April Mailbag: St. George’s Edition

St. George

Every now and then a letter comes along that is so witty, well-written, and downright interesting that it deserves a mailbag post all to itself.  Happy St. George’s Day!

Dear Whisk(e)y Catholic Guys,

While others might email you and tell you that Chesterton would embrace “marriage equality” (no) or chastise you for your provincial view of binary genders, I take issue with the fact that, after all this time, you all have not yet reviewed my favorite Irish Whiskey (whiskies?)–Red Breast and Tullamore DEW.  I hide my Red Breast until special occasions, and my go-to affordable Irish is Tullamore DEW.  I suggest you drink them immediately and then review them whenever possible.  Or, just drink them immediately.  My first question is, “Is it sacrilegious to drink an Irish Whiskey in honor of the Patron of England?  There’s less than a week till St. George’s Day, and I want to celebrate with Red Breast.”

Also, I appreciate that Dr. Marshall mentioned gin, and I’m quite impressed you all suggest Plymouth, which is obviously the sophisticated choice of men who hold pedantic views of binary gender.  Let me suggest the inexpensive Broker’s Gin for a solid gin and tonic, which is, in my mind, a superior drink to the White Russian for Paschal celebration.

And, as a Colorado native and resident of the state where God vacations, I must suggest that you review Tincup Colorado Whiskey on your blog.  It’s not spectacular, but it’s better than Buffalo Trace and Bulleit.  I like it neat, next to a campfire enjoying God’s creation, and it’s a great base for a great Old Fashioned.

Finally, another question in two parts.  While I don’t drink my whiskey from a solo cup, I also don’t own specialty glassware.  How do you drink your leisurely dram?  Should I be pouring my Tullamore DEW, or Scotch into something a bit more sophisticated after my boys are asleep?  Secondly, while I love the look of a decanter and matching glasses, does the decanter actually do anything (good or bad) to your whiskey or Scotch?

No…now a final question.  My foray in to Scotch has been less than exotic–Glenlivet and Glenfiddich.  What should be next on my list?  I’m interested in Laphroaig, but I’m a bit nervous about spending the money and having the peat overwhelm me.  

Now I’m going to drink a beer…a good, Colorado-brewed Left Hand Nitro Stout and await advice.  Actually, I’m headed to bed, where I’ll include you all and your families in my prayers.  You all have created a great site.  I’m a fan of Christ and conviviality.  You provide suggestions on how to find both.  Thanks for that.

Your brother in Christ,
Jim(my)

Jim,

You’re right — not reviewing Red Breast or Tullamore DEW is a major oversight.  At our last Whiskey Catholic meet up we had to choose between reviewing Jack Daniel’s Green Label and Tullamore and chose the former.  When we get together again over Memorial Day weekend I promise that we will rectify the situation. When I was studying in Houston a friend of mine would break out Tullamore when we were both in town on the same day.  I have fond memories of it and Tullamore is certainly one of my favorite Irish drinks.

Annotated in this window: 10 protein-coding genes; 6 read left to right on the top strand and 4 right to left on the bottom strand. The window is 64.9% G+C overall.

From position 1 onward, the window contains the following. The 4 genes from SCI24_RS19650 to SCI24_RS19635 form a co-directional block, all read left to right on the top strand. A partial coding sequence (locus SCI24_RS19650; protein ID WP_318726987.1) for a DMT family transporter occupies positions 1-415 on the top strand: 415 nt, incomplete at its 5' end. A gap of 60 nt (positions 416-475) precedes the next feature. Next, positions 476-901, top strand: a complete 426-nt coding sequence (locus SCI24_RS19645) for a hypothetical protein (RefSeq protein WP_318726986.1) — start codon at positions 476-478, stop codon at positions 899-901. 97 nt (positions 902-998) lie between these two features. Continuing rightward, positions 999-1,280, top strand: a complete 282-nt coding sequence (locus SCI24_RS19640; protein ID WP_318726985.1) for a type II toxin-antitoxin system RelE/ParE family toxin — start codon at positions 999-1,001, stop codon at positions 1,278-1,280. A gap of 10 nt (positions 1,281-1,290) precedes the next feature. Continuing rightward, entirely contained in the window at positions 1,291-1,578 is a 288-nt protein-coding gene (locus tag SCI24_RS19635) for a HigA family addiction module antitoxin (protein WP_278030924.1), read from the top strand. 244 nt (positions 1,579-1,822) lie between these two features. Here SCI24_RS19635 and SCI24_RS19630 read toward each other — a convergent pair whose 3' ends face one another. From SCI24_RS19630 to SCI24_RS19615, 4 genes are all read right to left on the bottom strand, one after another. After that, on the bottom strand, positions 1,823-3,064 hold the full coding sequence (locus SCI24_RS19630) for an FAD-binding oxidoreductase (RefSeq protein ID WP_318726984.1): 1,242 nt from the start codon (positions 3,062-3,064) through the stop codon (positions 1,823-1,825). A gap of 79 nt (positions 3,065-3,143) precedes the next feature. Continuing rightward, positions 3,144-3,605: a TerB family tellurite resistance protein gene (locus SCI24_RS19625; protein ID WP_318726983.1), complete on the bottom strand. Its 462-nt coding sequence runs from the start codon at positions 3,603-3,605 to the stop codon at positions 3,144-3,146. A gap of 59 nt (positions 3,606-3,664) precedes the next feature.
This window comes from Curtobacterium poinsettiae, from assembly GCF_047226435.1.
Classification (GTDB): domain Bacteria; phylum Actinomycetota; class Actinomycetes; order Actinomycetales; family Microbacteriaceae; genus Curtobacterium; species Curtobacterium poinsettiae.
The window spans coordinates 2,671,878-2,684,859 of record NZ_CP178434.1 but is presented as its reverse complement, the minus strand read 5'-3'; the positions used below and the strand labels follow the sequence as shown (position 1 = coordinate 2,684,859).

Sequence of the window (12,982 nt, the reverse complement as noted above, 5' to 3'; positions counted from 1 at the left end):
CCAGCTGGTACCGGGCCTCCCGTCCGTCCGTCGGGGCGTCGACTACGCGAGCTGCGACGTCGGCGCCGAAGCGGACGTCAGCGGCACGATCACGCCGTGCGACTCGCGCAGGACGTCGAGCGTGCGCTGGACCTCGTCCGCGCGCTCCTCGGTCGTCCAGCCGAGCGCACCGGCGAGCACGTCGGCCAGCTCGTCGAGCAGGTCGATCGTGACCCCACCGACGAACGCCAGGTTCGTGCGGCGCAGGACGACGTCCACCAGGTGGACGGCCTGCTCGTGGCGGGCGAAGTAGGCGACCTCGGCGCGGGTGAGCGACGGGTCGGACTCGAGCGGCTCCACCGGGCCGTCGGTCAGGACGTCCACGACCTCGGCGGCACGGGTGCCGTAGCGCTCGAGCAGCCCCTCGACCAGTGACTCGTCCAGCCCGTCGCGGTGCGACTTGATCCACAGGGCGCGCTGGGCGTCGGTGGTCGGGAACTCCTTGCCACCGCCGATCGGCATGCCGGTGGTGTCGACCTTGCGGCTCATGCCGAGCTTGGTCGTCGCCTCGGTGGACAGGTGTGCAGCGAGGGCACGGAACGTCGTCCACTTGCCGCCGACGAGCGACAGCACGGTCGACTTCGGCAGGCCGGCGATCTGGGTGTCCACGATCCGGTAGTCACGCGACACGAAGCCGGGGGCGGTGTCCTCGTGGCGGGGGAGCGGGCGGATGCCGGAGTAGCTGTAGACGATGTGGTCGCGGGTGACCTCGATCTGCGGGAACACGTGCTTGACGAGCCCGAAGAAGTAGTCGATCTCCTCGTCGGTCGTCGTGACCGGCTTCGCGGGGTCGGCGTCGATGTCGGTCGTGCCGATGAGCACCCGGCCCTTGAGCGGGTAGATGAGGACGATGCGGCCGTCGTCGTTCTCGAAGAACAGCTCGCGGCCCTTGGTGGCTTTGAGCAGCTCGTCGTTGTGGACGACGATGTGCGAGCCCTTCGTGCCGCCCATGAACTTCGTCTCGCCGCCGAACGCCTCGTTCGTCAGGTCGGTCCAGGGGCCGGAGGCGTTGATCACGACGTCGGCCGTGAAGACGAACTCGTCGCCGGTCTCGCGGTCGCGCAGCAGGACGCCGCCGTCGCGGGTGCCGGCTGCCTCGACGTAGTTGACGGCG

I thought long and hard about whether it would be sacrilegious to drink Irish whiskey on St. George’s Day and my answer to you is that it would be sacrilegious not to do so.  St. George was (1) not English and (2) heroically and radically Catholic to the point of martyrdom.  If we truly want to honor the saint with a drink, it only seems fitting to raise a glass of a spirit distilled in the most Catholic whiskey-making country in the world; Ireland.

Thank you for the suggestions with respect to Broker’s and Tincup.  We are always looking for new whiskies to try and Andrew is constantly experimenting with gin and tonics.  He makes an exceptional one that I miss very much; they remind him of his travels in India.

Andrew and I both own a set of nosing glasses, which I promise to publish a post on shortly.  The nosing glass is not expensive and certainly enhances the whiskey experience by increasing the surface area of the drink exposed to the air while concentrating the aromas toward the opening of the glass.  A decanter also increases the surface area of the whiskey exposed to air, which can aid in smoothing out flavors and “opening” the spirit.  Personally, I often allow a good scotch to breathe for about 45 minutes in a nosing glass before drinking it.  I enjoy the aromas, am often not in a hurry because I am deep into a book, and believe that the air improves the taste.  For those who drink whiskey frequently and do not wish to wait 45 minutes to achieve the best taste, a decanter is a wonderful option.

One of the wonderful things about scotch is how much diversity there is among the different whiskies.  If you want to experiment with an Islay but are worried that you might not enjoy the medicinal, peaty aroma of Laphroaig, I would suggest either Peat Monster or Kilchoman, both of which combine peat smoke with sweeter aromas.  There is a world of wonderful, light, airy Highlands and Speysides that you might enjoy, however.  I am working my way through two incredible Speysides now that we will feature shortly and Glenmorangie Quinta Ruban is one of my all-time favorites.

Thank you for the prayers.  I cannot say that I have ever prayed for our readers but tonight I will be sure to start.

Have something to say?  Send us a letter at whiskeycatholic@gmail.com

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